Thursday, January 29, 2009

The sound of one hand clapping

By Carl

It seems bipartisanship died pretty quickly on the Hill:

WASHINGTON — Without a single Republican vote, President Obama won House approval on Wednesday for an $819 billion economic recovery plan as Congressional Democrats sought to temper their own differences over the enormous package of tax cuts and spending. [...] Democrats voluntarily dropped from the package several provisions that Republicans had singled out for derision in recent days, including money to restore the Jefferson Memorial and for family planning programs.

You'll hear a lot in the coming weeks from FReepers and their fellow travelers about the domestic spending portions of this package, and of course, the sudden interest in deficits. There will be talk, particularly with regards to the safety net spending portions, like extending unemployment benefits or automatically enrolling the unemployed in Medicaid.

This from a group of people who thought nothing of digging deeply into the national treasury to provide welfare for a people in a land thousands of miles away after we bombed the living crap out of them, shot them up, caused hundreds of thousands of deaths, and generally made their lives miserable... for nothing!

So naturally, the first question I have to ask is, "Why would you spend half a trillion dollars on a land that you will never ever visit to assist people you will never ever meet, but not a dime to help the family down the block buy a loaf of bread or get a flu shot? Why would you spend a trillion and a half to bailout your banking buddies so they can buy corporate jets or pay
obscene bonuses, but not help a fourth grader keep her clarinet?"

Why do they hate America so?

Naturally, there's a bright side to all this partisan show of hatred for a fairly reasonable-if-massive bill: when it succeeds, the Republicans will be scrambling to explain to constituents why they voted against the very lifeline they ended up depending on, and wouldn't the constituency have gotten an even better deal if their Congresscritter had agreed to go along?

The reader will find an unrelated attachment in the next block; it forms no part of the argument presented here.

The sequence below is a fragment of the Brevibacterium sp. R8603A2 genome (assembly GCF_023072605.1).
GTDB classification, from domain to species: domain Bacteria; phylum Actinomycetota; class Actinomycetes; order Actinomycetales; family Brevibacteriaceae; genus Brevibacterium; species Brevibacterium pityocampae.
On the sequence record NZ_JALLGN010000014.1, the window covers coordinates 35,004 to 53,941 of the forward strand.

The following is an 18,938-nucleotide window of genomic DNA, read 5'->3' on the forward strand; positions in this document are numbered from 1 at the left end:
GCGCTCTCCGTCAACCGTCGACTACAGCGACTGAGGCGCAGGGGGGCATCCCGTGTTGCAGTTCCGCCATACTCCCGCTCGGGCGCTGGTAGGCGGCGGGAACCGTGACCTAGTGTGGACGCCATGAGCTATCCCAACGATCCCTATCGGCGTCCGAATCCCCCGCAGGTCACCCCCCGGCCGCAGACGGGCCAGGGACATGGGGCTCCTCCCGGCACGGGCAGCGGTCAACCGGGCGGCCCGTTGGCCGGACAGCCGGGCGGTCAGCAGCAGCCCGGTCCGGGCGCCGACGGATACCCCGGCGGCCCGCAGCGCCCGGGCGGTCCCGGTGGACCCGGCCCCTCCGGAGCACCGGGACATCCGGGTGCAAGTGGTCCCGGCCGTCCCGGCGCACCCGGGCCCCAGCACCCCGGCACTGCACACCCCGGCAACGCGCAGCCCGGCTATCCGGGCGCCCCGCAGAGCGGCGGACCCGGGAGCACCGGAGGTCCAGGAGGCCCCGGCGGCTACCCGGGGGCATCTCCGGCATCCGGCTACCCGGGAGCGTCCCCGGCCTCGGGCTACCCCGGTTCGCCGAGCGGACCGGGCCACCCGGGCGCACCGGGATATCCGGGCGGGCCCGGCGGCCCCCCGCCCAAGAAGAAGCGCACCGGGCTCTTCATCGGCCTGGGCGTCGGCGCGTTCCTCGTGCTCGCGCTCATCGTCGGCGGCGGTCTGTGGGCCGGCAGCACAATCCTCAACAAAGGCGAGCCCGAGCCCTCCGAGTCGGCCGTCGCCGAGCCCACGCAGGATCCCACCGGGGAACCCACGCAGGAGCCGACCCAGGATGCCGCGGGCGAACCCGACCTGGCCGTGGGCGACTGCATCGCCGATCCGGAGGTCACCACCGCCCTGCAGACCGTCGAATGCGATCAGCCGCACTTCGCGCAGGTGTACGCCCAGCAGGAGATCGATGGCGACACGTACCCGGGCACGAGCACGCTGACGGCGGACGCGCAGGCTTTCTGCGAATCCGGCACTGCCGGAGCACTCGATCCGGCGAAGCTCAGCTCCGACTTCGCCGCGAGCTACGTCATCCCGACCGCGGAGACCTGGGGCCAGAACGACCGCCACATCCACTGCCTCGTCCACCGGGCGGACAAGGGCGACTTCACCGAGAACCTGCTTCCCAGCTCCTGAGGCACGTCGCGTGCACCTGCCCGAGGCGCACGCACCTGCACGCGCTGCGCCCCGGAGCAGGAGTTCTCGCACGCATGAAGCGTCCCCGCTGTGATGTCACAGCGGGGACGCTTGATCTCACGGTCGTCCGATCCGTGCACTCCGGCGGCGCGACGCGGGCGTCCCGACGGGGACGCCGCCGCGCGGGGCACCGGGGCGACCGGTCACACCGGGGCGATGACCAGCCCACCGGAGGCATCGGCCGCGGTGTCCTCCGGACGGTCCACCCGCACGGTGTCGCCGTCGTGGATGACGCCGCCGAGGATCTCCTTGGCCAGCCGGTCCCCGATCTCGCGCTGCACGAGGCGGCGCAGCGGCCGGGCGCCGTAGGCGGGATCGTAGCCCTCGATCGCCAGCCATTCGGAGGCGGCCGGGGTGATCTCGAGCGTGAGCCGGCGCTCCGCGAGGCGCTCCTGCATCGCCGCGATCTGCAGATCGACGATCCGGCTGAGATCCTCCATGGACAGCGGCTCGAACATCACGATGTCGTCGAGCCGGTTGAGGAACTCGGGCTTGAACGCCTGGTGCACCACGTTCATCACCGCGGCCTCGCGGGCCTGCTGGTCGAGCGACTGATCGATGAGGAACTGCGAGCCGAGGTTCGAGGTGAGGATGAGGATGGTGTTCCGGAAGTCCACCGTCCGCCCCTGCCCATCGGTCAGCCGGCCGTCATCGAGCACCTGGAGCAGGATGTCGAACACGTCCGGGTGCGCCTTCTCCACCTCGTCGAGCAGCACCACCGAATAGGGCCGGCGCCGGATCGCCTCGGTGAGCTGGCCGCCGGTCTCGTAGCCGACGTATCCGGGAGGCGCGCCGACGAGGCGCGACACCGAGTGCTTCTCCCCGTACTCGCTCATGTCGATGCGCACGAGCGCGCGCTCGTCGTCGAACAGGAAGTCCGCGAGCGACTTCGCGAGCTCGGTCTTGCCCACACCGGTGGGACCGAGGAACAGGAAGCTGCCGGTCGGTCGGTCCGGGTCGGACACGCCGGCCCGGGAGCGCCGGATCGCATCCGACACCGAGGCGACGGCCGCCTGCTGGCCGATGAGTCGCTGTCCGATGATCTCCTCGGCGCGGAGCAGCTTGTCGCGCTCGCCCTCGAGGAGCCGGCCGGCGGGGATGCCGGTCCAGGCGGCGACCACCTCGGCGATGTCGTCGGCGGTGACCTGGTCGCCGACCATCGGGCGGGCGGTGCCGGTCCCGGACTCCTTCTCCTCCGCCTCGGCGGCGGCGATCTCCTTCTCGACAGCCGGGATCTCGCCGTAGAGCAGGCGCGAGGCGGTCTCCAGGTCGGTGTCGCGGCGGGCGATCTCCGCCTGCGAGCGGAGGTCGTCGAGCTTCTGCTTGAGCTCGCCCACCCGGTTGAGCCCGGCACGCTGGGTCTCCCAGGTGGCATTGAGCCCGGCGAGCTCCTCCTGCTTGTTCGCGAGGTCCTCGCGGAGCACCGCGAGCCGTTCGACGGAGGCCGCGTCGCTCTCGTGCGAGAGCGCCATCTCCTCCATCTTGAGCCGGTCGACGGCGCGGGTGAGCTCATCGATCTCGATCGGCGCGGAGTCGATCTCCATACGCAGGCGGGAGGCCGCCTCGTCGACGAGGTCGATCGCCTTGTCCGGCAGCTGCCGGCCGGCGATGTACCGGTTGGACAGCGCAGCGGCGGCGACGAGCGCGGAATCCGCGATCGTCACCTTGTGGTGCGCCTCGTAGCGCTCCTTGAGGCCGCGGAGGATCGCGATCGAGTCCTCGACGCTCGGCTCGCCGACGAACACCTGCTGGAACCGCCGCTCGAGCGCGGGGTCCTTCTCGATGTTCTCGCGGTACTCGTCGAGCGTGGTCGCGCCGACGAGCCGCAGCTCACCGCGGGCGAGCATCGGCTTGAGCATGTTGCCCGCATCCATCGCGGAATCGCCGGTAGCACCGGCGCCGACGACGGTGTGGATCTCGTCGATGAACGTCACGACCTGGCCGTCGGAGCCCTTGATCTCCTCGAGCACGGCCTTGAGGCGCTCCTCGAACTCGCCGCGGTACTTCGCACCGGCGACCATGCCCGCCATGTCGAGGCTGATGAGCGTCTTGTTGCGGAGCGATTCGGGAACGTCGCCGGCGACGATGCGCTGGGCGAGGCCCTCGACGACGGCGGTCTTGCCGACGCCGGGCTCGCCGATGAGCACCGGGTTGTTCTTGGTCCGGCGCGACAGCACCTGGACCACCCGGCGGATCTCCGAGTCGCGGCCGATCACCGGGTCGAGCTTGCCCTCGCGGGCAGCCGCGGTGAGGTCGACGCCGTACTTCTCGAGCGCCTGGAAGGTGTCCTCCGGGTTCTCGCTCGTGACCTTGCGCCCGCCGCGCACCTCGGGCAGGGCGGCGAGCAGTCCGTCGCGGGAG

Part of this, I'm sure, is political theatre. Barack Obama, meeting with Capitol Hill Republicans (must have been one of the small conference rooms on the Hill), signaled he'd be willing to adjust some of the tax breaks offered in the package to include small businesses, so long as the Republicans would pony up some of the corporate welfare they've allowed to creep into the budget over the past fourteen years.

Senator Charles Grassley (R-
Pornville) seemed rather hesitant to be cooperative.

Iowa, where men are men and sheep wear IUDs.

The dance begins. The Senate debate on the bill begins in earnest today, but will likely extend into next week. For once, it might be worth tuning in CSPAN and popping up some Orville Redenbacher.

As well, the whole rural/urban split across party lines (rural legislators, Democrats and Republicans, derailed a compromise on the distribution of Medicaid funding) as reported by Politico is probably going to end up in a bit of arm-twisting behind the shed. Clearly, Republicans in Congress feel this is their best weapon in peeling off support for the stimulus package, and it will be interesting to see if Pelosi can marshall her whip (Steny Hoyer) to drag these kids back into the lunch line.

I suspect so. It's early in the term and these folks have a lot of legislatin' to do. Screw around with the signature piece of legislation of this Congress, and you run the risk of losing the party's backing in your re-election,
which most are already running for.

There's a sentiment among conservatives that Americans are "bailed out", that the spending that's already happened has them weary and wary of any new spending proposals.

Silly Charlie Brown conservatives. If anything, people are going to be solidly behind this bill, and will get all over you for supporting Bush's bank bailout bill for taking money that could have been pumped into the economy and wasting it on Falcon jets. And yet, these dimwits report this "sentiment" as if it existed anywhere but in the feeble addlepated minds of Rush and Sean and Lord Coultermort.

If it's a recession when your neighbor loses his job but a depression when you lose yours, then it's a bailout when he gets a check in the mail, but a stimulus package when you do.

And don't feel bad for your banking buddies, Republicans.
I know I don't!

(Cross-posted at Simply Left Behind.)

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